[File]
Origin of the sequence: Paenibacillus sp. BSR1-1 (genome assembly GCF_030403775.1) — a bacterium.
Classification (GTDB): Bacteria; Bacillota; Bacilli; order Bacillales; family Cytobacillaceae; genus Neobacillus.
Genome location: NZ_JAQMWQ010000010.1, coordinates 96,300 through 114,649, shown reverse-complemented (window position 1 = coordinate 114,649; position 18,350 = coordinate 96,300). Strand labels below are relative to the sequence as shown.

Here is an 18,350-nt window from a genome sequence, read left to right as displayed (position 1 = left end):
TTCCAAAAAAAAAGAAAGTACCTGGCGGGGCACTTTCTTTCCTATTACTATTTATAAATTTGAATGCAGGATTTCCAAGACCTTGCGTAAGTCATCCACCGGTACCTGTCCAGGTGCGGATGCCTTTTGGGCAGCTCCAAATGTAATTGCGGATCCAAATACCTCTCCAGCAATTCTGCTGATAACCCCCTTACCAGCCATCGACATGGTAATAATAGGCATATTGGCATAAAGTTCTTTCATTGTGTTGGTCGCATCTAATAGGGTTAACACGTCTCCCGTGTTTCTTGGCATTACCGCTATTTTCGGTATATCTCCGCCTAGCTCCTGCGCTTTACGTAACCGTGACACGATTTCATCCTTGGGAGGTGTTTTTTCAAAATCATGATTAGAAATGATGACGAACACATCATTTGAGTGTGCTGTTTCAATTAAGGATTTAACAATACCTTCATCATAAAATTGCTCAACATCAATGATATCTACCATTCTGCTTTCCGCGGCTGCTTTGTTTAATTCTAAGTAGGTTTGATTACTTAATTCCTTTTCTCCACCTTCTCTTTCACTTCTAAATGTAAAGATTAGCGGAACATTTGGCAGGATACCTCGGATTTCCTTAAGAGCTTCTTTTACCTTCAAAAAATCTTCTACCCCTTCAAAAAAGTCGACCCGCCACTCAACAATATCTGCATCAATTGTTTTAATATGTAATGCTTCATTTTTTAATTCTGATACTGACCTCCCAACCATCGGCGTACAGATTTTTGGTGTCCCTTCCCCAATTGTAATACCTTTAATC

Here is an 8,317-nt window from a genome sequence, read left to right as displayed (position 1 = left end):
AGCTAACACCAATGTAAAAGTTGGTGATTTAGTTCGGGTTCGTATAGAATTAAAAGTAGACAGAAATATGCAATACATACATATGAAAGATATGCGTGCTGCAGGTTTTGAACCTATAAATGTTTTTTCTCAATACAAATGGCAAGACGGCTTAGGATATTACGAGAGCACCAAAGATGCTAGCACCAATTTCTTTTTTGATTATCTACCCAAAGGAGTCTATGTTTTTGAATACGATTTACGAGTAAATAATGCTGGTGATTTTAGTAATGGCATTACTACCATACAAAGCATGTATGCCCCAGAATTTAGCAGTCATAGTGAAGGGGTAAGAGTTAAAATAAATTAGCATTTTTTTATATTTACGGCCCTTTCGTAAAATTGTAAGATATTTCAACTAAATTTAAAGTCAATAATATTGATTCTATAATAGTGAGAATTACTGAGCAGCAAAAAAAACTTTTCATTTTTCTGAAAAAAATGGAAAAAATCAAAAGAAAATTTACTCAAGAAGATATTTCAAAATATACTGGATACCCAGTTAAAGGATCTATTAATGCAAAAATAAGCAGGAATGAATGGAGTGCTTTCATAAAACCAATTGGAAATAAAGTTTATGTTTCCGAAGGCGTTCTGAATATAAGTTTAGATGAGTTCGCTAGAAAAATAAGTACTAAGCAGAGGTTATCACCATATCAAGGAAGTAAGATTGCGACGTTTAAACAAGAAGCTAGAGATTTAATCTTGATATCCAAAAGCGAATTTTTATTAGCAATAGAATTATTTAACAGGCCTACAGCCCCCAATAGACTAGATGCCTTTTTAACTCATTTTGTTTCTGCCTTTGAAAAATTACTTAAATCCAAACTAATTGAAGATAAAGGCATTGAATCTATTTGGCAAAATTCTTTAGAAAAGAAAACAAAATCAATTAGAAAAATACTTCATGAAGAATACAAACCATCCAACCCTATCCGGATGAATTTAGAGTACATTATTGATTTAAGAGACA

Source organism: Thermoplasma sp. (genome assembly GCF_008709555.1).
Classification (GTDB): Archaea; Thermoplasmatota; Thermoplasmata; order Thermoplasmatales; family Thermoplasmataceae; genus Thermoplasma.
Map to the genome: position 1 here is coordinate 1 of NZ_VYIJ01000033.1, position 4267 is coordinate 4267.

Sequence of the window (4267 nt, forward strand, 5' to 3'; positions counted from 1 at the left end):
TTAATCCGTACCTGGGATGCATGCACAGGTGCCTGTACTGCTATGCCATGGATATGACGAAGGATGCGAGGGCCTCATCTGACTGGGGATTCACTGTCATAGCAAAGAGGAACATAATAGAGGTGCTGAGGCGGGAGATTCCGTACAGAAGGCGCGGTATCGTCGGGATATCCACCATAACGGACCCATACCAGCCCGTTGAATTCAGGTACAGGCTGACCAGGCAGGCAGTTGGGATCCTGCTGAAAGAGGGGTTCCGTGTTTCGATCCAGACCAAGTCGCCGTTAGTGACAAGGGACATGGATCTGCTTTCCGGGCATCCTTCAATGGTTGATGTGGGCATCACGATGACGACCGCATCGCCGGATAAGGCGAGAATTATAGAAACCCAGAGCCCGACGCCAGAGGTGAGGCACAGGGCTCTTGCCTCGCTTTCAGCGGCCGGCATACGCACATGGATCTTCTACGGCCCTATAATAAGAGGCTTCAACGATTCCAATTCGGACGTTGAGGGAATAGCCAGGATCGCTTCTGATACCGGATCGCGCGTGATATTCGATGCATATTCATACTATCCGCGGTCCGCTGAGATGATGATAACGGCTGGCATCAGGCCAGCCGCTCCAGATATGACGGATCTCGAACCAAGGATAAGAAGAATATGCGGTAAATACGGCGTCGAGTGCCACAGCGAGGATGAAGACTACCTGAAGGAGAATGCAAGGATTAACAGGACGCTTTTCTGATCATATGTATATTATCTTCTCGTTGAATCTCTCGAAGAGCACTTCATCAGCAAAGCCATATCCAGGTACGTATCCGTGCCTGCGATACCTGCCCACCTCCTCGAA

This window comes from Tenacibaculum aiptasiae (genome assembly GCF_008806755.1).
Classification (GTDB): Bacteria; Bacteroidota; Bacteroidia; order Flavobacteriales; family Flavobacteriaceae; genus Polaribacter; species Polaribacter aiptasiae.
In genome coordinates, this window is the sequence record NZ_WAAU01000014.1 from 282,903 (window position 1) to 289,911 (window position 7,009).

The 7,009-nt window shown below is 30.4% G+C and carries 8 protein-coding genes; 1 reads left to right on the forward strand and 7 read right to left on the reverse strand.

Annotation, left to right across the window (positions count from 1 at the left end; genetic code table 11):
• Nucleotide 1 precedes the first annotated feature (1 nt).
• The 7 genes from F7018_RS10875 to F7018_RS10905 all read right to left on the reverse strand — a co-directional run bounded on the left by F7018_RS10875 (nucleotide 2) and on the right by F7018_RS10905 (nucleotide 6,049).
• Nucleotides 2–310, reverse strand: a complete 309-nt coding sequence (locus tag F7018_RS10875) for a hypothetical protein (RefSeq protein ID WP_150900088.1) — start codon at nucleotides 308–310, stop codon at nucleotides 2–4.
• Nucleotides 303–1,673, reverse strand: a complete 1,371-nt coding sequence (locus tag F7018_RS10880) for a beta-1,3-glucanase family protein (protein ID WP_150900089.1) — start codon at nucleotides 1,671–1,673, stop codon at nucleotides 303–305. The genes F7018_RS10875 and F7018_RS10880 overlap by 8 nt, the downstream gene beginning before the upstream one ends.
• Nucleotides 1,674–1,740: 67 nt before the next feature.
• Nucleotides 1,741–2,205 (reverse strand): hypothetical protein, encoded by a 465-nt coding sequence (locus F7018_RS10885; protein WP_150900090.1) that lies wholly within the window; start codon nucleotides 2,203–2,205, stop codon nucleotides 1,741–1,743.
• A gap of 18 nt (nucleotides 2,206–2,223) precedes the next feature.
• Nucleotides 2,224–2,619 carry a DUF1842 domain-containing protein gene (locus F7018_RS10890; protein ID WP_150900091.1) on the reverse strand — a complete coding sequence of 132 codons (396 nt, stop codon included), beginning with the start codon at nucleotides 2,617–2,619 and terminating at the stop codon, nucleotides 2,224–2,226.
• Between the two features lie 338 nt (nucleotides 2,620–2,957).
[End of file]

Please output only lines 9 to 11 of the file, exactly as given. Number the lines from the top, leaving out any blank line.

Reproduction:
Classification (GTDB): Archaea; Thermoplasmatota; Thermoplasmata; order Thermoplasmatales; family Thermoplasmataceae; genus Thermoplasma.
Map to the genome: position 1 here is coordinate 1 of NZ_VYIJ01000033.1, position 4267 is coordinate 4267.

Sequence of the window (4267 nt, forward strand, 5' to 3'; positions counted from 1 at the left end):